|Ahead of print publication
Has mandatory prospective registration of all studies brought about a change? A 1-year audit of studies registered in the Clinical Trials Registry of India [CTRI] before and after April 1, 2018
Nayana S Shetty1, Rachana A Salvi1, Urmila M Thatte2, Nithya J Gogtay2
1 Department of Pharmacology and Therapeutics, Seth GS Medical College and KEM Hospital, Mumbai, Maharashtra, India
2 Department of Clinical Pharmacology, Seth GS Medical College and KEM Hospital, Mumbai, Maharashtra, India
|Date of Submission||15-Apr-2020|
|Date of Decision||30-Apr-2020|
|Date of Acceptance||21-May-2020|
|Date of Web Publication||08-Jan-2021|
Nithya J Gogtay,
Department of Clinical Pharmacology, Seth GS Medical College and KEM Hospital, Mumbai - 400 012, Maharashtra
Source of Support: None, Conflict of Interest: None
| Abstract|| |
Introduction: The Clinical Trials Registry of India (CTRI) that initially permitted retrospective registration moved to mandatory prospective registration of studies with effect from April 1, 2018. The present study was an audit that compared registration 1 year post the rule versus a year prior to it.
Materials and Methods: All studies registered with the CTRI from April 1, 2017, to March 31, 2018, and subsequently from April 1, 2018, to March 31, 2019, were included for the analysis. The extents of retrospective registration a year pre and a year post April 1, 2018, of all studies were evaluated.
Results: A total of 4628 studies were registered prior to April 1, 2018, and 5438 post that. Pre April 1, 2018, 2687 / 4628 (58.06%) studies were retrospectively registered, while post that, 1100 / 5438 (20.23%) studies were retrospectively registered (cOR: 5.46 [5.0, 5.9], P < 0.001). Regardless of whether the studies were PG theses, regulatory studies, observational studies, or interventional studies, there was a statistically significant reduction in the number retrospectively registered post April 1, 2018, relative to the year predating it.
Discussion and Conclusion: The success of CTRI's decision to move to prospective registration is seen in the overall reduction in the total number of retrospective registrations from nearly two-thirds in the year predating April 1, 2018, to just a quarter in the year post that, indicating significant inroads made by the CTRI with regard to raising awareness. Some regulatory studies continue to be retrospectively registered and this presents a significant ethical and regulatory breach. This could be potentially addressed by linking ethics committee approval with trial registration.
Keywords: Database, ethics committee, trials
|How to cite this URL:|
Shetty NS, Salvi RA, Thatte UM, Gogtay NJ. Has mandatory prospective registration of all studies brought about a change? A 1-year audit of studies registered in the Clinical Trials Registry of India [CTRI] before and after April 1, 2018. Perspect Clin Res [Epub ahead of print] [cited 2021 Jan 17]. Available from: https://www.picronline.org/preprintarticle.asp?id=306584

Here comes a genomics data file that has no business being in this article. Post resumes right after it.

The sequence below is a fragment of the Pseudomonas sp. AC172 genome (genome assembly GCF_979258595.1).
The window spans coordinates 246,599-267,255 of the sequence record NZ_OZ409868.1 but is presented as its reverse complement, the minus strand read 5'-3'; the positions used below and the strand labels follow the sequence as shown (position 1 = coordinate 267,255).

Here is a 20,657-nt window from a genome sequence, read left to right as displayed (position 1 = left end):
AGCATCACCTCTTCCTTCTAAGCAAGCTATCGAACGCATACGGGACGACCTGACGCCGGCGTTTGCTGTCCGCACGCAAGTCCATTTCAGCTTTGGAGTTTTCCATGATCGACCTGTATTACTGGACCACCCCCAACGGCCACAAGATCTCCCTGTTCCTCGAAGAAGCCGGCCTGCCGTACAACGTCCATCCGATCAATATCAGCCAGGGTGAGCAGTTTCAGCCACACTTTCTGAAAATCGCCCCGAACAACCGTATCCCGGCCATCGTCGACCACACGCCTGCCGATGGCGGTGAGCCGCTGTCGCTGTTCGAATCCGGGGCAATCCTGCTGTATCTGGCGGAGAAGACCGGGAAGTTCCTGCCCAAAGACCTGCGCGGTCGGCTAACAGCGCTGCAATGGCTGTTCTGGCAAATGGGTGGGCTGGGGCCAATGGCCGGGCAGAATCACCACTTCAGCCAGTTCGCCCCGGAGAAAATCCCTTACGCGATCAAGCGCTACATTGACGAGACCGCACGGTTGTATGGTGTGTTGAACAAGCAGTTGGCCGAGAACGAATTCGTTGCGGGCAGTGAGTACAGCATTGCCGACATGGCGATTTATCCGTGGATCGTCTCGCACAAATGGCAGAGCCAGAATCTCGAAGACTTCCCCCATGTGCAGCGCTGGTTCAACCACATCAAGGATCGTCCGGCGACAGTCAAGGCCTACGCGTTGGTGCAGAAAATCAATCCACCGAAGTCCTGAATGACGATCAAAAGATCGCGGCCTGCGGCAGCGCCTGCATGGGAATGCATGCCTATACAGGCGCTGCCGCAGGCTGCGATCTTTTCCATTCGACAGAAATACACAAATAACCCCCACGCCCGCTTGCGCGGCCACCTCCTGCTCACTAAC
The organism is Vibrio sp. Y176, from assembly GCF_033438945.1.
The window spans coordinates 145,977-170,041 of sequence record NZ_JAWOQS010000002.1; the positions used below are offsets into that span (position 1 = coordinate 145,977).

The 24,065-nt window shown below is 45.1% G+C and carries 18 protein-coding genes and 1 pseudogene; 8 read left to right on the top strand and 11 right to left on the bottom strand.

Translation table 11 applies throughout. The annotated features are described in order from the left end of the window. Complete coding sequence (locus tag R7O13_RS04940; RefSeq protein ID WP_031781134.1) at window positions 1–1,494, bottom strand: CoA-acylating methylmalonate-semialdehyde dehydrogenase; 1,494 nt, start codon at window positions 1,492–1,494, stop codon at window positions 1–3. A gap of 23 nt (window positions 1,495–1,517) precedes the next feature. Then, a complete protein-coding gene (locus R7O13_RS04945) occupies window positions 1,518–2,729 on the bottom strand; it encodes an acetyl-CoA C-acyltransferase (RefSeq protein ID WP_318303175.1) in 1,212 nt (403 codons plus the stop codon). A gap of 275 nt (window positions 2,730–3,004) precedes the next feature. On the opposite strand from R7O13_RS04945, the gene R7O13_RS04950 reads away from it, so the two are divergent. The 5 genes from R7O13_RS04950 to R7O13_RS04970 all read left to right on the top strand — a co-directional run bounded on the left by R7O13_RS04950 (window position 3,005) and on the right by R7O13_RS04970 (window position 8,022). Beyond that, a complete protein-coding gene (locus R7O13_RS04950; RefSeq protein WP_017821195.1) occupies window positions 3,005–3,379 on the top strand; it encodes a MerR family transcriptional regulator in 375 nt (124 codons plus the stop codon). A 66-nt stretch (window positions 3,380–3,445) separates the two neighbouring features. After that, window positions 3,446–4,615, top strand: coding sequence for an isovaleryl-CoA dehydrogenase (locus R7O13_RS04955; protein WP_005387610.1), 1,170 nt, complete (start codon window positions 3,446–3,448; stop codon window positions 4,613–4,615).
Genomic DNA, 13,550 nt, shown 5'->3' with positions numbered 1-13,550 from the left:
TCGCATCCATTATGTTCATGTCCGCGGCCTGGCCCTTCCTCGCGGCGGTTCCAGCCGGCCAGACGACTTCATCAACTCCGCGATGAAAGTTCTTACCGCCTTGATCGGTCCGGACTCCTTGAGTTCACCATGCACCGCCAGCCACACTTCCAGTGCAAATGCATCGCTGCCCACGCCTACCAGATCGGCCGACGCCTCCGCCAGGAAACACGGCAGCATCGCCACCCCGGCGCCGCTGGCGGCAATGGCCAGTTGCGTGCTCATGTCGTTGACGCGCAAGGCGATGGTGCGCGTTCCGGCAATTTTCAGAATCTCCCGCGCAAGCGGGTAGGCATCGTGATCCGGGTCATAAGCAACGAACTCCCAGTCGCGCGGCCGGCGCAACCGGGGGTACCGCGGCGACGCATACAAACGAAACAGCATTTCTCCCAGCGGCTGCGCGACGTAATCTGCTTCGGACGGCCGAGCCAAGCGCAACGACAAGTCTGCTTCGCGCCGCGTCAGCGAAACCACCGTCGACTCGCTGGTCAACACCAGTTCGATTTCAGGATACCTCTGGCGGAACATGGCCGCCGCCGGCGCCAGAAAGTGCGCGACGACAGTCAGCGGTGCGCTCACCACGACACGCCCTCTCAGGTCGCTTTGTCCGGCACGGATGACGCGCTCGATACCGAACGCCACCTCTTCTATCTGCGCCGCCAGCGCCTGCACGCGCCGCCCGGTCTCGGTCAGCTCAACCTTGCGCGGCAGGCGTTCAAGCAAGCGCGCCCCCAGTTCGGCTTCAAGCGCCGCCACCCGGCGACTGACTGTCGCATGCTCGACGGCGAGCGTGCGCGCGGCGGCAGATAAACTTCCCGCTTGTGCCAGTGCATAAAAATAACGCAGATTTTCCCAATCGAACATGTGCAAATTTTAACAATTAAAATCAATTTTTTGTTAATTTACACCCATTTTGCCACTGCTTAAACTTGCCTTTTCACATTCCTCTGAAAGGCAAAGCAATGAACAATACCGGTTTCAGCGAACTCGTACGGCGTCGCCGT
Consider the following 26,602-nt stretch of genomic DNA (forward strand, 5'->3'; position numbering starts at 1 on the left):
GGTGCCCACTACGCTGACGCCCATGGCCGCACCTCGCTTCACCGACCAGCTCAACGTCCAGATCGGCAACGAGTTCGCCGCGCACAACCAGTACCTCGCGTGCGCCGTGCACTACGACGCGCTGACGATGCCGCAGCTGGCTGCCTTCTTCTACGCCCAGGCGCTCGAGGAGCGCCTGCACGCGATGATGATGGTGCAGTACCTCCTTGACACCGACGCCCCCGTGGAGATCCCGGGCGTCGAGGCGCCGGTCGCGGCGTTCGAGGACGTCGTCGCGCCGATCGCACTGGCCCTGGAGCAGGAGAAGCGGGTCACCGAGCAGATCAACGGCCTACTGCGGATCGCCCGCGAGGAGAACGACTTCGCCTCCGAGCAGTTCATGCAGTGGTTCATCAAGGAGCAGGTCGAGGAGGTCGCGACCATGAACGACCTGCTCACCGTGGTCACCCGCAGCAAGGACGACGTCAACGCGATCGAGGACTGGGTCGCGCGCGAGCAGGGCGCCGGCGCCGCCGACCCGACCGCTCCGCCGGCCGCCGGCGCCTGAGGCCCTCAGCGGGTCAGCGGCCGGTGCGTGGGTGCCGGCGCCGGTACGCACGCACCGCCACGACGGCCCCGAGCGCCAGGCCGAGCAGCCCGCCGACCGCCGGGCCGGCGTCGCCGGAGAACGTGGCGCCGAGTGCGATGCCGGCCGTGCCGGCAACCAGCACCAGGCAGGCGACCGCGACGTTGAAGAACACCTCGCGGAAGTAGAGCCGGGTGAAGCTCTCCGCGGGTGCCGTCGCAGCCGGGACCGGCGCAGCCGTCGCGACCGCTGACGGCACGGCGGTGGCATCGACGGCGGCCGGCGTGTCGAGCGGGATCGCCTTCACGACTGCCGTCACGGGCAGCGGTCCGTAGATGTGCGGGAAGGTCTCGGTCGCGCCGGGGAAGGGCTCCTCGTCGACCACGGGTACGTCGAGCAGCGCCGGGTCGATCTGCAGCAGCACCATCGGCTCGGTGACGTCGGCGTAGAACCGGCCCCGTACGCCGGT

| Introduction|| |
The Clinical Trials Registry of India (CTRI) was first established in October 2005 and subsequently formally launched on July 20, 2007. It is Asia's first clinical trials registry established with the objective to provide an official platform for India to register its clinical trials, improve transparency, and also provide access to trials to the populace of the country. It was also envisaged as a platform for trials registration for countries that did not have a registry of their own. At the point of its launch, CTRI registration was voluntary. CTRI also permitted retrospective registration of studies in an attempt to encourage researchers to register their trials.
An audit carried out by us earlier that evaluated the nature and extent of retrospective registration with the CTRI (2016) showed that of the 1147 studies registered, 719 (63%) were retrospectively registered. While studies funded by the pharmaceutical industry were four times more likely to be prospectively registered (relative to studies not funded by the pharmaceutical industry), postgraduate theses were twice as likely to be retrospectively registered relative to other studies.
The CTRI received a major fillip on June 15, 2009, when the Drugs Controller India made prospective registration (registration prior to enrolment of the first participant) of all regulatory studies mandatory. In an important move, the CTRI announced that with effect from April 1, 2018, all studies (and not just regulatory studies as had been mandated by the Drug Controller General of India in 2009) had to be prospectively registered. Against this backdrop, we carried out the present study with the primary objective of evaluating the nature of registrations including whether prospective or retrospective, type of study, and type of sponsor subsequent to the implementation of this rule.